Donald Trump's Son-in-law Details Four Contacts With Russians, Denies Collusion
In a statement released before congressional interviews, Jared Kushner insisted none of the contacts was improper. He also denied Russians finance any of his business in the private sector.
US President Donald Trump greets his daughter Ivanka and son in law Jared Kushner (R). Kushner is the first member of Trump's inner circle to face questions from government officials. (Photo: Reuters)
Washington: Senior White House adviser Jared Kushner has denied that US President Donald Trump's campaign colluded with Russia, saying in a statement ahead of closed-door congressional interviews that he has “nothing to hide.”
The 11-page statement provided to The Associated Press by a representative Monday details four contacts with Russians during Trump's campaign and transition. Kushner plans to deliver the statement during closed-door meetings with investigators on Senate and House committees this week.
"I did not collude, nor know of anyone else in the campaign who colluded, with any foreign government," Kushner said in the statement in which he also insists none of the contacts was improper. He also denies that Russians finance any of his business in the private sector.
In speaking to Congress, Kushner — as both the president's son-in-law and a trusted senior adviser during the campaign and inside the White House — becomes the first member of the president's inner circle to face questions from government officials as they probe Russian meddling in the 2016 election and possible links to the Trump campaign.
He is to meet with staff on the Senate intelligence committee Monday and lawmakers on the House intelligence committee Tuesday.
Kushner's appearance has been highly anticipated, in part because of a series of headlines in recent months about his interactions with Russians and because the reticent Kushner had until Monday not personally responded to questions about an incomplete security clearance form and his conversations with foreigners.
"I am not a person who has sought the spotlight," he said in his statement.
In it, he detailed a June 2016 meeting with a Russian-American lawyer and says it was such a "waste of time" that he asked his assistant to call him out of the gathering.
Emails released this month show that the president's son, Donald Trump Jr., accepted the meeting at Trump Tower with the idea that he would receive damaging information about Hillary Clinton. But Kushner says he hadn't seen those emails until recently shown them by his lawyers.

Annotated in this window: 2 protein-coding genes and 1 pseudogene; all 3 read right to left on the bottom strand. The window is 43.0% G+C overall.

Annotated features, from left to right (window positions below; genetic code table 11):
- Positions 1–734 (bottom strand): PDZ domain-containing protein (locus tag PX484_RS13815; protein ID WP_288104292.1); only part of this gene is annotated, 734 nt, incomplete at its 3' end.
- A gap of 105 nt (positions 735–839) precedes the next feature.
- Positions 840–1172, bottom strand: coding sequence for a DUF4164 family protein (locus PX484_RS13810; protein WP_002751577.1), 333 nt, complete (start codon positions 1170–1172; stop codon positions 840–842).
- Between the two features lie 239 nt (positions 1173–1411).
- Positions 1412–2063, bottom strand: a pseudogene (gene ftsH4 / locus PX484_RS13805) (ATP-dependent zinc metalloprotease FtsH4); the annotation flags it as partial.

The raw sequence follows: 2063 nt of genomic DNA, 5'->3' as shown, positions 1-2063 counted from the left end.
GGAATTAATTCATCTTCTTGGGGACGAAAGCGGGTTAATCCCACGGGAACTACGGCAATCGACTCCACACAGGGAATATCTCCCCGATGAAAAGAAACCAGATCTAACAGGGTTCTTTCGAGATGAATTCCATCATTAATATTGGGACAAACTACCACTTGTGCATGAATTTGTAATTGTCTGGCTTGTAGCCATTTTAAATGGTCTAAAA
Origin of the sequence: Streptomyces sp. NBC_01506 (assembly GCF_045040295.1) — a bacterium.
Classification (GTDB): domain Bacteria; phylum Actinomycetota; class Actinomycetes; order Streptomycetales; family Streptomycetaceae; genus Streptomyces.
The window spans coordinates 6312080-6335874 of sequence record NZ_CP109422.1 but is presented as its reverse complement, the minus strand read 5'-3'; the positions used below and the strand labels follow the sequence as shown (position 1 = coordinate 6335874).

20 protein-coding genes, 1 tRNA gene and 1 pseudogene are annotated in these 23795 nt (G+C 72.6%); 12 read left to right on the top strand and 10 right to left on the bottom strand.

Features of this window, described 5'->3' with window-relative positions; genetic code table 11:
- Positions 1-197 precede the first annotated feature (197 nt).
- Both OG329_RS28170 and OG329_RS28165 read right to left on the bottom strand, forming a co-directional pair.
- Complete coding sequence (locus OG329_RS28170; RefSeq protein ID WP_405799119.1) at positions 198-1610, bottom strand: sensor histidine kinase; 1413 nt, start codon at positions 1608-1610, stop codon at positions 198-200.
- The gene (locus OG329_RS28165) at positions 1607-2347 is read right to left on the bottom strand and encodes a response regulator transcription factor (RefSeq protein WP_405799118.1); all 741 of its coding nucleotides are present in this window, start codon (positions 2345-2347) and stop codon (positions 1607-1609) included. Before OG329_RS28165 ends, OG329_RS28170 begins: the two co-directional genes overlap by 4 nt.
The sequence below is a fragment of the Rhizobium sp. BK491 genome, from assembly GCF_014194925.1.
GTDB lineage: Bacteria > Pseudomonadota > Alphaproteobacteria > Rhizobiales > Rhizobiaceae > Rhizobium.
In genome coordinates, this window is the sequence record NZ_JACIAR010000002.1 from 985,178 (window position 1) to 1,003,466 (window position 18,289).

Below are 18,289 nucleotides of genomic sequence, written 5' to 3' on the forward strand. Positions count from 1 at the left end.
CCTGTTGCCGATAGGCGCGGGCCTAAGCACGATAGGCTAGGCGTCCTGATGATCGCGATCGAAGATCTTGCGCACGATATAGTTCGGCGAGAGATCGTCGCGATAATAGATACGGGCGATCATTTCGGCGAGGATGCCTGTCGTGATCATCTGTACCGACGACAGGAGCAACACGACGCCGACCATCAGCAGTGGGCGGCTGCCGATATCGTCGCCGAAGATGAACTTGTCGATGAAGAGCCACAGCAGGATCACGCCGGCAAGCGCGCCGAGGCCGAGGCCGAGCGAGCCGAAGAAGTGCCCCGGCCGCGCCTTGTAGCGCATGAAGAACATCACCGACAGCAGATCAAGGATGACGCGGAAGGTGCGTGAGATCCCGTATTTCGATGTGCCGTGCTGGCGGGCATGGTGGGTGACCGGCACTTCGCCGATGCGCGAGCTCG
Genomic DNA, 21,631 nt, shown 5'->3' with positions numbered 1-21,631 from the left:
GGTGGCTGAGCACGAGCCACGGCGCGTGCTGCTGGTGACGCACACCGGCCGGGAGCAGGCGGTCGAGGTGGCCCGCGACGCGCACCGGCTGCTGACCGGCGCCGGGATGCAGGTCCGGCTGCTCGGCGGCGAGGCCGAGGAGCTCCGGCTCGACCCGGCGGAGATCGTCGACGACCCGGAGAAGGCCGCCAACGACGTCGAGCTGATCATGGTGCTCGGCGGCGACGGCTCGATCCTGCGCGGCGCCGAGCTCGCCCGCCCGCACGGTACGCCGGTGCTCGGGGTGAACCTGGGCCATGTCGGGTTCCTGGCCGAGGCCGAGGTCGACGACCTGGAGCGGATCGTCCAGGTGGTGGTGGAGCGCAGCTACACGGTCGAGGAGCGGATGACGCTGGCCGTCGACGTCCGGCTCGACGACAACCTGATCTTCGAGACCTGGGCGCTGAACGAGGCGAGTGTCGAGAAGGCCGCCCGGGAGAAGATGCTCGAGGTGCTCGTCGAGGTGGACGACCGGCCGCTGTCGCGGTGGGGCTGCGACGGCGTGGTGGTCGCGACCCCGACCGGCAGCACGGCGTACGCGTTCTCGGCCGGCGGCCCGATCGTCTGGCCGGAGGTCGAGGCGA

Kushner said in his statement that Trump Jr. invited him to the meeting. He says he arrived late and when he heard the lawyer discussing the issue of adoptions, he texted his assistant to call him out.
"No part of the meeting I attended included anything about the campaign, there was no follow up to the meeting that I am aware of, I do not recall how many people were there (or their names), and I have no knowledge of any documents being offered or accepted," Kushner's statement says.
Kushner also denies reports he discussed setting up a secret back-channel with the Russian ambassador to the U.S.
He said he did speak with the Russian ambassador, Sergey Kislyak, in December at Trump Tower. But he says that conversation was about policy in Syria.
Kushner says that when Kislyak asked if there was a secure line for him to provide information on Syria from what Kislyak called his "generals," Kushner asked if there was an existing communications channel at the embassy that could be used. Kushner says he never proposed an ongoing secret form of communication.
He also says he met with a Russian banker, Sergey Gorkov, at the request of Kislyak. But he says no specific policies were discussed.
Kushner also explained that his application form for a security clearance form was submitted prematurely due to a miscommunication with his assistant, who had erroneously believed the document was complete.
He said he mistakenly omitted all of his foreign contacts, not just his meetings with Russians, and has worked in the last six months with the FBI to correct the record.
Trump Jr. and Trump's former campaign manager Paul Manafort, who was also at the June 2016 meeting, were scheduled to testify before the Senate Judiciary Committee this week. But on Friday their attorneys said they remained in negotiations with that panel. The two men are now in discussions to be privately interviewed by staff or lawmakers, though the GOP chairman of the committee, Iowa Sen. Chuck Grassley, has said they will eventually testify in public.
The president took to Twitter over the weekend to defend himself and repeat his criticism of the investigations. On Sunday, Trump tweeted: "As the phony Russian Witch Hunt continues, two groups are laughing at this excuse for a lost election taking hold, Democrats and Russians!"
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